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Where there is no law, but every man does what is right in his own eyes, there is the least of real liberty
Henry M. Robert

Ukraine’s main Lutheran church opens in Odesa

27 April, 2010 - 00:00

ODESA — After 70 years of oblivion, the restored Lutheran Evangelical Church of St. Paul has opened in Odesa. It is one of the city’s major historic sites and the main temple of the German Evangelical Lutheran Church in Ukraine, which counts 35 parishes. The church was built with German settlers’ money in 1828 and designed by Franz Boffo. It was reconstructed in 1893. In the 1930s the cross was lifted off the church and the premises were used as a library. After WWII, the church was used as a gym and later as a warehouse. In the 1970s, pressured by international opinion, the Soviet authorities allowed restoration works, but on the night of May 9, 1976, the church was destroyed in a fire said to have been organized by the secret police. In 1992, under en edict of President Leonid Kravchuk of Ukraine, the church ruins and the adjacent elders’ home were handed over to the German Evangelical Lutheran Church of Ukraine. After repeated attempts to restore the church actual reconstruction started in October 2005.

Dr. Klaus-Jurgen Rebke, the senior religious councilor of the German Evangelical Lutheran Church of Ukraine, feels sure that this temple, which is equipped with a Steinmeier organ, will become one of Odesa’s leading music centers. Addressing the opening ceremony, Hans-Jurgen Heimsoeth, Ambassador Extraordinary and Plenipotentiary of Germany to Ukraine, read a salutatory message from the German President Horst Koehler. For many Germans Odesa has a special meaning, the message read, as at one time this city hosted a large ethnic German community that had built this church. “I am delighted to learn that this cathedral has been restored,” wrote President Koehler.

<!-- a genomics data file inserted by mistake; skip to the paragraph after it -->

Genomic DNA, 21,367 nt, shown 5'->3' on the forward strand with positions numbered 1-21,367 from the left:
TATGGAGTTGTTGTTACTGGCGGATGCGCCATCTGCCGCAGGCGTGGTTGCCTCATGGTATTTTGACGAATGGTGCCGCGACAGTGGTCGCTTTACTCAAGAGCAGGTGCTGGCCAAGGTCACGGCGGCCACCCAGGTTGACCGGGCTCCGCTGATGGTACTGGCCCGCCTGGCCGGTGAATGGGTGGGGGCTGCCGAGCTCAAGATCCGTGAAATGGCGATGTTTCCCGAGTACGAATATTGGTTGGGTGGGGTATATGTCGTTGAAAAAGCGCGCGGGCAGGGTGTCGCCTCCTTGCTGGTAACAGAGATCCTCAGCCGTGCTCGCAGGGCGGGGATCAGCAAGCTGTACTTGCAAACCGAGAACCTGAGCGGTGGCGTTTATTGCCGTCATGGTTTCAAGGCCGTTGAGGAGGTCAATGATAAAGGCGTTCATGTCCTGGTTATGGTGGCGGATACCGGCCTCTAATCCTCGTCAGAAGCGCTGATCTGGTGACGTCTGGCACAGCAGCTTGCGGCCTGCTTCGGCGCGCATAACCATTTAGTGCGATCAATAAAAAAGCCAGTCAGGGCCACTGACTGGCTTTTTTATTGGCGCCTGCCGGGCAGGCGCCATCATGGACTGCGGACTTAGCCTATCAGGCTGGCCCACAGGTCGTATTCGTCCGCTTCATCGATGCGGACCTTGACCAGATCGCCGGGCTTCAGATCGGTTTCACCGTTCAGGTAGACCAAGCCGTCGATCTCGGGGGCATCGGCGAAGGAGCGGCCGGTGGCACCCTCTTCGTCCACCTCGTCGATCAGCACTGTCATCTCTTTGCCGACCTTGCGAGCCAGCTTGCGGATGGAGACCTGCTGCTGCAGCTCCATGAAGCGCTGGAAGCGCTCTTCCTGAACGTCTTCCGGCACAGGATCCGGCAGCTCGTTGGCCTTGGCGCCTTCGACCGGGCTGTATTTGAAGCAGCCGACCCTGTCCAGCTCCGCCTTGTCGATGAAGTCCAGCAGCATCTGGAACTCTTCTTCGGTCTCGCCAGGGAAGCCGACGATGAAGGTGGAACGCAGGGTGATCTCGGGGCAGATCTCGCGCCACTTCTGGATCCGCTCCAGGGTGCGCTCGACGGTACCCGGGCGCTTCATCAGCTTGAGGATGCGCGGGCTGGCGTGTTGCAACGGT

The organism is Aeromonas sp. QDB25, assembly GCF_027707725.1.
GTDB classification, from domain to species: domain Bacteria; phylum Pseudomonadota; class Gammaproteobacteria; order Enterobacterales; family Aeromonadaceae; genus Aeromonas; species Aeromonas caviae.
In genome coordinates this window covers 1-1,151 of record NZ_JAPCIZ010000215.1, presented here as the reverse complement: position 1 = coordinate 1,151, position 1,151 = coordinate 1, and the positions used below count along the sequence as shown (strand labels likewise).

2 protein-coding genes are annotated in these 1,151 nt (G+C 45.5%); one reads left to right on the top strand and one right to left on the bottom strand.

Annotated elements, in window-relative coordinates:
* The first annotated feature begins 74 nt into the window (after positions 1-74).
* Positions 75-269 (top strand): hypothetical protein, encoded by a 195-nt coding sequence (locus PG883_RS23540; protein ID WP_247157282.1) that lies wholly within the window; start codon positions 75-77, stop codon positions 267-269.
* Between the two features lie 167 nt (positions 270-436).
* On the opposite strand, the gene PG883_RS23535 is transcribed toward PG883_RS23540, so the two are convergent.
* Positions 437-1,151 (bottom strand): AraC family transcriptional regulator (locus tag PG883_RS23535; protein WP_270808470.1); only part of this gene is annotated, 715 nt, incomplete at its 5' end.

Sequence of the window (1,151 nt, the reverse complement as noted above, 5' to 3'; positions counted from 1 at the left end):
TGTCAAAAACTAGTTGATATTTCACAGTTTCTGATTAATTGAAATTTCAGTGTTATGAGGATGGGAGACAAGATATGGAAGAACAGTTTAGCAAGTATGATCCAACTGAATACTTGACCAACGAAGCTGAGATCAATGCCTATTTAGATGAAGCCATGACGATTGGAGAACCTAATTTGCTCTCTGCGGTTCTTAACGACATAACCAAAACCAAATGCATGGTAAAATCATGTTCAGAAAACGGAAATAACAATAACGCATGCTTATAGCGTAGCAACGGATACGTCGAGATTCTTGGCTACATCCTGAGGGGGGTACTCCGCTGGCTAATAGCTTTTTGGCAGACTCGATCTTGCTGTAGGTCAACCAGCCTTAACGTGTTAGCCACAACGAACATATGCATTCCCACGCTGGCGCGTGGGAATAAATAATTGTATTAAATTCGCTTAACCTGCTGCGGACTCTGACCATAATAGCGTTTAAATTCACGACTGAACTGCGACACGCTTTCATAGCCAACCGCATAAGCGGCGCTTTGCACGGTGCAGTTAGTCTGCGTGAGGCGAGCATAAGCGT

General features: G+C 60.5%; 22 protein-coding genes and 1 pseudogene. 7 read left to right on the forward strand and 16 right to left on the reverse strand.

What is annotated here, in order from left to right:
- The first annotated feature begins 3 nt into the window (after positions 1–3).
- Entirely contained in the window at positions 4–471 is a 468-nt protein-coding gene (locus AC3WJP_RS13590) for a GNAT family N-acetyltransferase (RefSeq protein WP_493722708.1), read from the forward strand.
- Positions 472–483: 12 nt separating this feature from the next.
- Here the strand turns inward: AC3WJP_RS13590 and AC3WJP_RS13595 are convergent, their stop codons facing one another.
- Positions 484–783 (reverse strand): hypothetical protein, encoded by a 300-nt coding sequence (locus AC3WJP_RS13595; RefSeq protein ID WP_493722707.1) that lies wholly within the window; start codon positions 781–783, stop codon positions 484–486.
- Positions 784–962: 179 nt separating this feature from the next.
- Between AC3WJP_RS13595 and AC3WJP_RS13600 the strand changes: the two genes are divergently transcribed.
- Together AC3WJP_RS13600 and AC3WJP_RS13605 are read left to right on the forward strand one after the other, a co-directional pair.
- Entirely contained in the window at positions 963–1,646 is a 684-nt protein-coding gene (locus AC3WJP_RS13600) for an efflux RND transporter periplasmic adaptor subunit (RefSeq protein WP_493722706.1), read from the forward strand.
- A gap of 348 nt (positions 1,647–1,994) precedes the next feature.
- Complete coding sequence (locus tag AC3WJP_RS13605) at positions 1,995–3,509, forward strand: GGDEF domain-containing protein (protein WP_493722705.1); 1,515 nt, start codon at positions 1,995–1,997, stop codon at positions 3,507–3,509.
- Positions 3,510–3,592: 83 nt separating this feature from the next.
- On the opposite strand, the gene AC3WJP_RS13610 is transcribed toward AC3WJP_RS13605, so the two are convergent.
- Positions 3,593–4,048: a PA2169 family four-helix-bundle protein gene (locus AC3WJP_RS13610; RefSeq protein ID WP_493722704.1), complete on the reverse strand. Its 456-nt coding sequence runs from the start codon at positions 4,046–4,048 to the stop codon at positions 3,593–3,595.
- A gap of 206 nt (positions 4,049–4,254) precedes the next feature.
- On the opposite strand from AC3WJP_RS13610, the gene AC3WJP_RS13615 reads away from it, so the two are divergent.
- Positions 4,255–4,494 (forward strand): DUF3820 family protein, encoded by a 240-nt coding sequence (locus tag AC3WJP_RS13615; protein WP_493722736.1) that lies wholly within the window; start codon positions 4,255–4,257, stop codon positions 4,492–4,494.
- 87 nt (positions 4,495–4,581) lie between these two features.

The total cost of reconstruction and equipment of the church and St. Paul’s German Center was around seven million euros. Two-thirds of the sum was donated by the Lutheran Church in Bavaria. Money was also sent by the Bavarian leadership, the Odesa community, and numerous sponsors in Germany. The project was coordinated by the German-Ukrainian firm O.L.T. Konsalt. “The main difficulties in implementing this project revolved around the status of this church as a national architectural and cultural monument. We had to collaborate closely with the agencies responsible for the protection of such monuments. We also brought the construction team to Germany for a refresher course. We wanted to restore this historic structure’s original visage and secure construction quality,” says O.L.T. Konsalt’s CEO Torsten Oswald.

The decorations for the church — old statues of Jesus Christ, Saints Peter and Paul already mounted over the altar — were donated by the Roman Catholic Church of Regensburg. Icons were contributed by private individuals from Odesa and elsewhere.

Sponsors paid for the bells that were made at Rudolf Perner’s workshop in Passau (this firm has specialized in this business for 400 years) and installed towards the end of February.

The walls and the ceiling were painted by Tobias Kammerer, a young artist from Bavaria. He has decorated several churches in Germany and Ukraine. The ceiling portrays a sea and a sailboat shaped like a church – taking into account that St. Paul was an active mariner. It is also a direct connection with the seaport of Odesa.